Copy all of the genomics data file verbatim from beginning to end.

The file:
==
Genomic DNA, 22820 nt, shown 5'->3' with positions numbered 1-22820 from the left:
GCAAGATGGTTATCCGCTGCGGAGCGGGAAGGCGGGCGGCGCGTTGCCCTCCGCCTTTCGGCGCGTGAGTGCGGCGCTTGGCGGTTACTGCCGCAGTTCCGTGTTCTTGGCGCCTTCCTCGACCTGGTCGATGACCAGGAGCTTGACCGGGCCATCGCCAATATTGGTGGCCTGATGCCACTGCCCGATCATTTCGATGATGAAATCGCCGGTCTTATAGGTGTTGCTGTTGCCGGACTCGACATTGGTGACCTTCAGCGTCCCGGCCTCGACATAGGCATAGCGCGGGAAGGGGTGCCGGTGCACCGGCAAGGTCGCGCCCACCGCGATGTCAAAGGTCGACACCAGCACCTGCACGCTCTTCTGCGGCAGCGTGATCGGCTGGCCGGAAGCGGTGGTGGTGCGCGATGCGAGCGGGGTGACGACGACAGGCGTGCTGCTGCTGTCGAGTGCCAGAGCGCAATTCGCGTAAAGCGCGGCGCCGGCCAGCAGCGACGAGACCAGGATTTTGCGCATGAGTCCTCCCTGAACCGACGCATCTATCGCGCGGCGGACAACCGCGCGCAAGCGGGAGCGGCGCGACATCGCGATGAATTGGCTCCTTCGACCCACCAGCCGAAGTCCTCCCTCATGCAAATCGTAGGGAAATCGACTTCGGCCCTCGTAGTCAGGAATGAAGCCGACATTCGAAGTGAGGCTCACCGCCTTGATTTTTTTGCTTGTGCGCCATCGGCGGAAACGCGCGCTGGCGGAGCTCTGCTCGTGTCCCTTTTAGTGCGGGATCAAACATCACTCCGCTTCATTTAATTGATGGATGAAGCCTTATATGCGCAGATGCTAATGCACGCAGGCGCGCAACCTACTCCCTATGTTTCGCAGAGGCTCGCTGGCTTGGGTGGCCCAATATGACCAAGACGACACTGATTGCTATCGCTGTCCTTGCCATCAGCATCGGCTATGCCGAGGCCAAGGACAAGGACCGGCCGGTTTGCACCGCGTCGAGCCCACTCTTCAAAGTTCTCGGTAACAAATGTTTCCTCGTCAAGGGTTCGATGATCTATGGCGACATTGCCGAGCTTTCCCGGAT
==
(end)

Genomic DNA, 22820 nt, shown 5'->3' with positions numbered 1-22820 from the left:
GCAAGATGGTTATCCGCTGCGGAGCGGGAAGGCGGGCGGCGCGTTGCCCTCCGCCTTTCGGCGCGTGAGTGCGGCGCTTGGCGGTTACTGCCGCAGTTCCGTGTTCTTGGCGCCTTCCTCGACCTGGTCGATGACCAGGAGCTTGACCGGGCCATCGCCAATATTGGTGGCCTGATGCCACTGCCCGATCATTTCGATGATGAAATCGCCGGTCTTATAGGTGTTGCTGTTGCCGGACTCGACATTGGTGACCTTCAGCGTCCCGGCCTCGACATAGGCATAGCGCGGGAAGGGGTGCCGGTGCACCGGCAAGGTCGCGCCCACCGCGATGTCAAAGGTCGACACCAGCACCTGCACGCTCTTCTGCGGCAGCGTGATCGGCTGGCCGGAAGCGGTGGTGGTGCGCGATGCGAGCGGGGTGACGACGACAGGCGTGCTGCTGCTGTCGAGTGCCAGAGCGCAATTCGCGTAAAGCGCGGCGCCGGCCAGCAGCGACGAGACCAGGATTTTGCGCATGAGTCCTCCCTGAACCGACGCATCTATCGCGCGGCGGACAACCGCGCGCAAGCGGGAGCGGCGCGACATCGCGATGAATTGGCTCCTTCGACCCACCAGCCGAAGTCCTCCCTCATGCAAATCGTAGGGAAATCGACTTCGGCCCTCGTAGTCAGGAATGAAGCCGACATTCGAAGTGAGGCTCACCGCCTTGATTTTTTTGCTTGTGCGCCATCGGCGGAAACGCGCGCTGGCGGAGCTCTGCTCGTGTCCCTTTTAGTGCGGGATCAAACATCACTCCGCTTCATTTAATTGATGGATGAAGCCTTATATGCGCAGATGCTAATGCACGCAGGCGCGCAACCTACTCCCTATGTTTCGCAGAGGCTCGCTGGCTTGGGTGGCCCAATATGACCAAGACGACACTGATTGCTATCGCTGTCCTTGCCATCAGCATCGGCTATGCCGAGGCCAAGGACAAGGACCGGCCGGTTTGCACCGCGTCGAGCCCACTCTTCAAAGTTCTCGGTAACAAATGTTTCCTCGTCAAGGGTTCGATGATCTATGGCGACATTGCCGAGCTTTCCCGGAT